In discussing the exhaustion requirement, the majority reasons that including a merits requirement in "properly filed" would incur problematic results. The majority's concern is that prisoners will file unexhausted claims in federal court, and the federal district courts will abate the petitions or dismiss them without prejudice. If the state court determines that a petition does not meet the state's procedural requirement, and this determination occurs outside the limitations period, then the prisoner's frivolous petition is barred from federal review. This result is not problematic, because the only petitions that the limitations period will bar are those that are in violation of the state's procedural rules. In any event, the results are no more problematic than those associated with some state timing requirements recognized by federal courts. See Triggs v. Cain, No. CIV. A. 97-2430, 1999 WL 127249, at *2, 3 (E.D. La. Mar. 8, 1999) (finding that an application was not "properly filed" where the petitioner failed to prove a statute-of-limitations exception that applies where the petitioner receives new information). Further, if a state law bars certain successive petitions, then we should not allow a petitioner to forestall the federal limitations period by repeatedly filing such petitions. Thus, I disagree with the majority's exhaustion concerns.
The majority states that "the respondents' concerns pertain to policy and are more appropriately directed to Congress and the state legislature." The Respondent's concerns, however, have been addressed by the Texas legislature in Article 11.07, Article 4. It is incongruent for the majority to encourage the Respondent to request change from the state legislature and then to refuse to recognize the state legislature's response to such requests.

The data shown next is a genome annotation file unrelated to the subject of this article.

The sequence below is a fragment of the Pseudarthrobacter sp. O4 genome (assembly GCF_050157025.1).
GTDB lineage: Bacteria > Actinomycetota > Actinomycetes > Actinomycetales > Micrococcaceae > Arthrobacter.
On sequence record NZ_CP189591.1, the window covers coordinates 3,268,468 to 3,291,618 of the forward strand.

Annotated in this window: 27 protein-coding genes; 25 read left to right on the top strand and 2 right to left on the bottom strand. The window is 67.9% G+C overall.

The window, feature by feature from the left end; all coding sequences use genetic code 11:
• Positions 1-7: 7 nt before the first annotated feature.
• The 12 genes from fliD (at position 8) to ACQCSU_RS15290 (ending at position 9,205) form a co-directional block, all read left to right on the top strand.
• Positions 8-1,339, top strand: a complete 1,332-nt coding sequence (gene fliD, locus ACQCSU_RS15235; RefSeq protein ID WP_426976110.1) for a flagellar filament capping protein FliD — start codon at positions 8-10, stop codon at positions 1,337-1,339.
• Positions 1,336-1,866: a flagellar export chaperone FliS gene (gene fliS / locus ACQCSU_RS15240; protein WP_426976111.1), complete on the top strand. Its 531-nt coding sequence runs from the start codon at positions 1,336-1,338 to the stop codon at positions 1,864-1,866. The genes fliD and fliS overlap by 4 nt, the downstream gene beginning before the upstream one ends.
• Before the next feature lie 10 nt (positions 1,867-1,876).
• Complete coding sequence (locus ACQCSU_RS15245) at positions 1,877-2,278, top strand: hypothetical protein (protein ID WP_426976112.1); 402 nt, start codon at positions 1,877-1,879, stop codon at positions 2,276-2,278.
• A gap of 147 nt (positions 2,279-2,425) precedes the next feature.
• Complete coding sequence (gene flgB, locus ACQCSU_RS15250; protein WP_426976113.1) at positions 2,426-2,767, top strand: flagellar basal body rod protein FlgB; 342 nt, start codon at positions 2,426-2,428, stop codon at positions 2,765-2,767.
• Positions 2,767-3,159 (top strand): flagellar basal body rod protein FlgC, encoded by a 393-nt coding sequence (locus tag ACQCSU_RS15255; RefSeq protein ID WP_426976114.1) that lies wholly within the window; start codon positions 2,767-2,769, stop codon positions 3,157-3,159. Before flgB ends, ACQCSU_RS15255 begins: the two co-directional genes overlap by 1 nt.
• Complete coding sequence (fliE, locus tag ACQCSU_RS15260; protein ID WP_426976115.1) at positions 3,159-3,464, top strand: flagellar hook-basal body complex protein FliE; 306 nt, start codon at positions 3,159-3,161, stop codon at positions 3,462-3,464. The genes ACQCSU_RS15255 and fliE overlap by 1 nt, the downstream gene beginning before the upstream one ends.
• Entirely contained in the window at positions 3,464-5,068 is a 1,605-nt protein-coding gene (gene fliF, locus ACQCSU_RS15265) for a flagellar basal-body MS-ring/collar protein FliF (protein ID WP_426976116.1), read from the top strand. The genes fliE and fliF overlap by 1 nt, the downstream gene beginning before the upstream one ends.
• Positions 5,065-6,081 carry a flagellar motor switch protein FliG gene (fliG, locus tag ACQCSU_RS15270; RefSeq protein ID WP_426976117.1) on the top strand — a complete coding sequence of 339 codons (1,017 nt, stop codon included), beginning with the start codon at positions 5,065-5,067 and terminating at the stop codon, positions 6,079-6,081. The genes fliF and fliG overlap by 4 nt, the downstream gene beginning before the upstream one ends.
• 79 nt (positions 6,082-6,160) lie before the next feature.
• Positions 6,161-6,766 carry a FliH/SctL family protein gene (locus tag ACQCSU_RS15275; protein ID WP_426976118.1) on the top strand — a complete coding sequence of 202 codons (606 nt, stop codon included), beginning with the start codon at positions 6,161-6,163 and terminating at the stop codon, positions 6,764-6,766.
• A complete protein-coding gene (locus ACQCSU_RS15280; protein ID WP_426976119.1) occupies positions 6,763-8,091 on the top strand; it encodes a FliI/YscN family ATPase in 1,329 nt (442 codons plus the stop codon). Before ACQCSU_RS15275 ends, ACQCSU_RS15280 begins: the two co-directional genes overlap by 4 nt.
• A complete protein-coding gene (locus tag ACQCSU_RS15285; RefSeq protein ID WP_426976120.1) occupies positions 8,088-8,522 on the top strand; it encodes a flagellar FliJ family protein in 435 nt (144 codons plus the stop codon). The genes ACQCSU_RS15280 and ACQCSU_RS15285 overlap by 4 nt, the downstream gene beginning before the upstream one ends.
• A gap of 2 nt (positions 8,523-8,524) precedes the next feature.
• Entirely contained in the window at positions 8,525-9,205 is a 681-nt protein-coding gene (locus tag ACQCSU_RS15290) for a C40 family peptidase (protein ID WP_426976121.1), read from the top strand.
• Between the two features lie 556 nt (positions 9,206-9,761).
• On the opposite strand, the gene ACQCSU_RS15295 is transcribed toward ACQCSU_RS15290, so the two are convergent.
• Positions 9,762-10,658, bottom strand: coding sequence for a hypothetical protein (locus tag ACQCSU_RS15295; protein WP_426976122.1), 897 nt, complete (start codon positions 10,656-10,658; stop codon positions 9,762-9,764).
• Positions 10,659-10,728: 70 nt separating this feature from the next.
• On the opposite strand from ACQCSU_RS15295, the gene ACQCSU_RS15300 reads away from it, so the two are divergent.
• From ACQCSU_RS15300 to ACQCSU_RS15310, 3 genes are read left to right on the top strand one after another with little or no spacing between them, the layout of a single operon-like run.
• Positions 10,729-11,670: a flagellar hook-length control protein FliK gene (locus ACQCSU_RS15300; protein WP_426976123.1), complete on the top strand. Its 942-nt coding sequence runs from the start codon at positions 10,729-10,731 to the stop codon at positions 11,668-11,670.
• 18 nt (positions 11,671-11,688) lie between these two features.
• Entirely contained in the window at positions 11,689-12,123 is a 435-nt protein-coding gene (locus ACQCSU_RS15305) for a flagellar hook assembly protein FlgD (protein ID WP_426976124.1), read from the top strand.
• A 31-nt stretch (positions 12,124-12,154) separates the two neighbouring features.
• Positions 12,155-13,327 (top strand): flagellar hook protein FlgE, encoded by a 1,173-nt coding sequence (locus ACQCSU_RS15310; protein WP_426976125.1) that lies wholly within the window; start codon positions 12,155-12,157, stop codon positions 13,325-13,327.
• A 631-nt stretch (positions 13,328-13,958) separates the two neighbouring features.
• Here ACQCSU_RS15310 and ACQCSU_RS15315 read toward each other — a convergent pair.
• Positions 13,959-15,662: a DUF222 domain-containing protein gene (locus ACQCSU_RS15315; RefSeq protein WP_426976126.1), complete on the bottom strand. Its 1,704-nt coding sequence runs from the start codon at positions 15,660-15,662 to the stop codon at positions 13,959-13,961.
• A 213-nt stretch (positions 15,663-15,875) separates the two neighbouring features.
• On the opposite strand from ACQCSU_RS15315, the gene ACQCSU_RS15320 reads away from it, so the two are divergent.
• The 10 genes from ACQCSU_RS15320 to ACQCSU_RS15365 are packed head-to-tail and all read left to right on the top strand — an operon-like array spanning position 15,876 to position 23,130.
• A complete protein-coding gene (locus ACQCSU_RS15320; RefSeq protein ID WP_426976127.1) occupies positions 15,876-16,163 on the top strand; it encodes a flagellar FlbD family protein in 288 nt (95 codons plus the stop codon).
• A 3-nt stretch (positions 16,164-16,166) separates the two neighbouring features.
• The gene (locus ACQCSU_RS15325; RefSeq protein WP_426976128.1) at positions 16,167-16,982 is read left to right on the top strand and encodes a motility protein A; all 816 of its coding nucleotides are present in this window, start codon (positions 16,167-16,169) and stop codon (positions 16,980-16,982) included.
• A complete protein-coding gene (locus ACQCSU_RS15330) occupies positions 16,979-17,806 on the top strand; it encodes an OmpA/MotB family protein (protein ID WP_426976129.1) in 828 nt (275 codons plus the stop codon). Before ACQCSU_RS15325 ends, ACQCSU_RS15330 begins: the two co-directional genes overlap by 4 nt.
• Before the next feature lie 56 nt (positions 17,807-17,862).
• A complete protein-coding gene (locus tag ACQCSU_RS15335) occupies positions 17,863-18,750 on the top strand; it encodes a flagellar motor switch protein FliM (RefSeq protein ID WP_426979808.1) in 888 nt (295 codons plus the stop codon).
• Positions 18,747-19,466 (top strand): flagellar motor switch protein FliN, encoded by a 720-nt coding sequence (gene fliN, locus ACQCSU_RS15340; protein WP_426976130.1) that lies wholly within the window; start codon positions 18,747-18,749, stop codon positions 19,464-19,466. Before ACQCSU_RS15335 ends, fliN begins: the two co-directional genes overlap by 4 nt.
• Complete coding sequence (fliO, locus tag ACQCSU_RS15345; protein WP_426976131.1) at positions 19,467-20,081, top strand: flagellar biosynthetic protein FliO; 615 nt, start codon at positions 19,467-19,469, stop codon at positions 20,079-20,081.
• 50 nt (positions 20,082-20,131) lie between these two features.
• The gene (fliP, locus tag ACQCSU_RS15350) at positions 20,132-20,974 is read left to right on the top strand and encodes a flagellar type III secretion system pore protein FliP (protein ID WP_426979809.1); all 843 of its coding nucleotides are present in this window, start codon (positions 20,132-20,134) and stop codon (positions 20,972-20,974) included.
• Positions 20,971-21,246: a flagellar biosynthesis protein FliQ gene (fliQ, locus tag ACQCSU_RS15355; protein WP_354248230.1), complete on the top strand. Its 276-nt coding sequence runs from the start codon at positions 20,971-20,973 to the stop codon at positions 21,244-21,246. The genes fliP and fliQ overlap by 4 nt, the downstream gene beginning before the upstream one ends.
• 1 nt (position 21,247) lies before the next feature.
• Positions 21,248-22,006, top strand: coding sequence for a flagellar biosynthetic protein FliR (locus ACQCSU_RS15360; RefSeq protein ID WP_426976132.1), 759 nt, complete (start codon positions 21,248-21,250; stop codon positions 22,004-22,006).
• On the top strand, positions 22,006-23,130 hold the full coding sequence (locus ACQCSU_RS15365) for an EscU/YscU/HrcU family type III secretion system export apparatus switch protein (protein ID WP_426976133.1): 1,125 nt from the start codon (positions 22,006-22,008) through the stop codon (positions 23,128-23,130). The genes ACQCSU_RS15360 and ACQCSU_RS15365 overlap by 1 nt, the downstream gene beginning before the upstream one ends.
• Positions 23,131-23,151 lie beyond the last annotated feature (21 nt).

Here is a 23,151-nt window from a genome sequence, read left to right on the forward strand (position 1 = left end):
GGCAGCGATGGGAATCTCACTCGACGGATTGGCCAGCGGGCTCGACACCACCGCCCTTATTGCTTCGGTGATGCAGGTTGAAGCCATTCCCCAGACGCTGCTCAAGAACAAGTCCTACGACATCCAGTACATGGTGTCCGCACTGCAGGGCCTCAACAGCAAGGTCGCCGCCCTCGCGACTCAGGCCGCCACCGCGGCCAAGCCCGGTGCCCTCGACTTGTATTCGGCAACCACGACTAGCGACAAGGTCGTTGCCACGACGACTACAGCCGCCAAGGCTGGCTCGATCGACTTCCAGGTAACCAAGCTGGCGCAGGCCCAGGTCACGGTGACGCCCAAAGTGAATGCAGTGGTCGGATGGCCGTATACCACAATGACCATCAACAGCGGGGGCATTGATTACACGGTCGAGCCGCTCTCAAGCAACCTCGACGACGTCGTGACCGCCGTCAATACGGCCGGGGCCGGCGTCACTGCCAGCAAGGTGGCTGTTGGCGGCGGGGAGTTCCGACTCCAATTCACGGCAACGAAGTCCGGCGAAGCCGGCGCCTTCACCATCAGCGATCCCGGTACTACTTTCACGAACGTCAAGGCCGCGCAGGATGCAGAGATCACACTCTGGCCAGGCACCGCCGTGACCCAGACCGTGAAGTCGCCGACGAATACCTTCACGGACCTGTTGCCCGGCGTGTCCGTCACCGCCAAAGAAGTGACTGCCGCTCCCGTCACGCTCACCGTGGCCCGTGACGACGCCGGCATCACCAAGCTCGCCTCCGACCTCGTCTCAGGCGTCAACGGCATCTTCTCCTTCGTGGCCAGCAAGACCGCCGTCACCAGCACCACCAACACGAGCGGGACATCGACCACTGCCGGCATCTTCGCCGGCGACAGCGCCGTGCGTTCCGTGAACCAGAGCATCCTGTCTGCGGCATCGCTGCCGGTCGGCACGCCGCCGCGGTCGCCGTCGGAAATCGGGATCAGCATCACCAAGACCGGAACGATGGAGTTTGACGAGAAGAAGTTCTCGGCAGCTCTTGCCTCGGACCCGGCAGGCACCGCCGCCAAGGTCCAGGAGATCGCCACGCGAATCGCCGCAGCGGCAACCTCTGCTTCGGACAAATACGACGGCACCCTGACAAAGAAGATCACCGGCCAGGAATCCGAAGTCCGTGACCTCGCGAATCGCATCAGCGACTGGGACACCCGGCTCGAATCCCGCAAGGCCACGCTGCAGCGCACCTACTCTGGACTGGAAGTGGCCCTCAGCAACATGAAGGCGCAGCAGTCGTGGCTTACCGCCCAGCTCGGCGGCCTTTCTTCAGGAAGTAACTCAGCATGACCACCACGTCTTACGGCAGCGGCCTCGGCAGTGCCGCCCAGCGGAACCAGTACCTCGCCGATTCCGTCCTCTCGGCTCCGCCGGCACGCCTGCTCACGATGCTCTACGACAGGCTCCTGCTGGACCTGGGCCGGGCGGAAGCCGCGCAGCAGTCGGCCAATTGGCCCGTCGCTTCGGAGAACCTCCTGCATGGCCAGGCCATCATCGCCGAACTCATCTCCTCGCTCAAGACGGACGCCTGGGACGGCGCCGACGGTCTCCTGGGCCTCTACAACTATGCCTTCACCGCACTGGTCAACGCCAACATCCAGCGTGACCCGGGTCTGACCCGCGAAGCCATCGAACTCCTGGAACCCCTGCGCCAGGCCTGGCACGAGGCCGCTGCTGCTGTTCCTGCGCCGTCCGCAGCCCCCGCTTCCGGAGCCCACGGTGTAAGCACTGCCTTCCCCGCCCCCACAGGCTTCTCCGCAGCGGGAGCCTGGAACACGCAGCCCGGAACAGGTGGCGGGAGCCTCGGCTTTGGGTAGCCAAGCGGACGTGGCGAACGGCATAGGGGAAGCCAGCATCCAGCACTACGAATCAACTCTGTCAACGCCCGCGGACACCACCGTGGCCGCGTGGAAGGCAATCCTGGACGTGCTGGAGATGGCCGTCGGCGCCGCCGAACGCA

I turn to whether Texas's abuse-of-the-writ statute is a state procedural filing requirement. Article 11.07 of the Texas Code of Criminal Procedure provides the "Procedure after conviction without death penalty":
§ 1. This article establishes the procedures for an application for writ of habeas corpus in which the applicant seeks relief from a felony judgment imposing a penalty other than death.
. . . .
§ 4. (a) If a subsequent application for writ of habeas corpus is filed after final disposition of an initial application challenging the same conviction, a court may not consider the merits of or grant relief based on the subsequent application unless the application contains sufficient specific facts establishing that:
(1) the current claims and issues have not been and could not have been presented previously in an original application or in a previously considered application filed under this article because the factual or legal basis for the claim was unavailable on the date the applicant filed the previous application; or